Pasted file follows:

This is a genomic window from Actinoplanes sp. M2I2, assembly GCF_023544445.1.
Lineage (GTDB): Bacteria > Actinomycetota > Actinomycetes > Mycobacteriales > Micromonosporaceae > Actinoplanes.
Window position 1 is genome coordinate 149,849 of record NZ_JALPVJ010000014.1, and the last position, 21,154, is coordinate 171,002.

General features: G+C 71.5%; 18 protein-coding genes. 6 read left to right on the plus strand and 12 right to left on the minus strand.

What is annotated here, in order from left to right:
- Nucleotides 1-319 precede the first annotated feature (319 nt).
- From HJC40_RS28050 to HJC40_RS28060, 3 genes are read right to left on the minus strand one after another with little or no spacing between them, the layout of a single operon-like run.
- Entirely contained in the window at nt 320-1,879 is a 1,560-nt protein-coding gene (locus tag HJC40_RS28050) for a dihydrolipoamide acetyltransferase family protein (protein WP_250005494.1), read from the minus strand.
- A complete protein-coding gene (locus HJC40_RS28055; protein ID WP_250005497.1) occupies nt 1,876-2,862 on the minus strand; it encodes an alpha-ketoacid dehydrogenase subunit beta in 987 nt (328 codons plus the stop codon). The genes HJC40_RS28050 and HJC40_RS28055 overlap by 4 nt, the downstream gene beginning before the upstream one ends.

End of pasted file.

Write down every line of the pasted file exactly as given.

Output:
This is a genomic window from Actinoplanes sp. M2I2, assembly GCF_023544445.1.
Lineage (GTDB): Bacteria > Actinomycetota > Actinomycetes > Mycobacteriales > Micromonosporaceae > Actinoplanes.
Window position 1 is genome coordinate 149,849 of record NZ_JALPVJ010000014.1, and the last position, 21,154, is coordinate 171,002.

General features: G+C 71.5%; 18 protein-coding genes. 6 read left to right on the plus strand and 12 right to left on the minus strand.

What is annotated here, in order from left to right:
- Nucleotides 1-319 precede the first annotated feature (319 nt).
- From HJC40_RS28050 to HJC40_RS28060, 3 genes are read right to left on the minus strand one after another with little or no spacing between them, the layout of a single operon-like run.
- Entirely contained in the window at nt 320-1,879 is a 1,560-nt protein-coding gene (locus tag HJC40_RS28050) for a dihydrolipoamide acetyltransferase family protein (protein WP_250005494.1), read from the minus strand.
- A complete protein-coding gene (locus HJC40_RS28055; protein ID WP_250005497.1) occupies nt 1,876-2,862 on the minus strand; it encodes an alpha-ketoacid dehydrogenase subunit beta in 987 nt (328 codons plus the stop codon). The genes HJC40_RS28050 and HJC40_RS28055 overlap by 4 nt, the downstream gene beginning before the upstream one ends.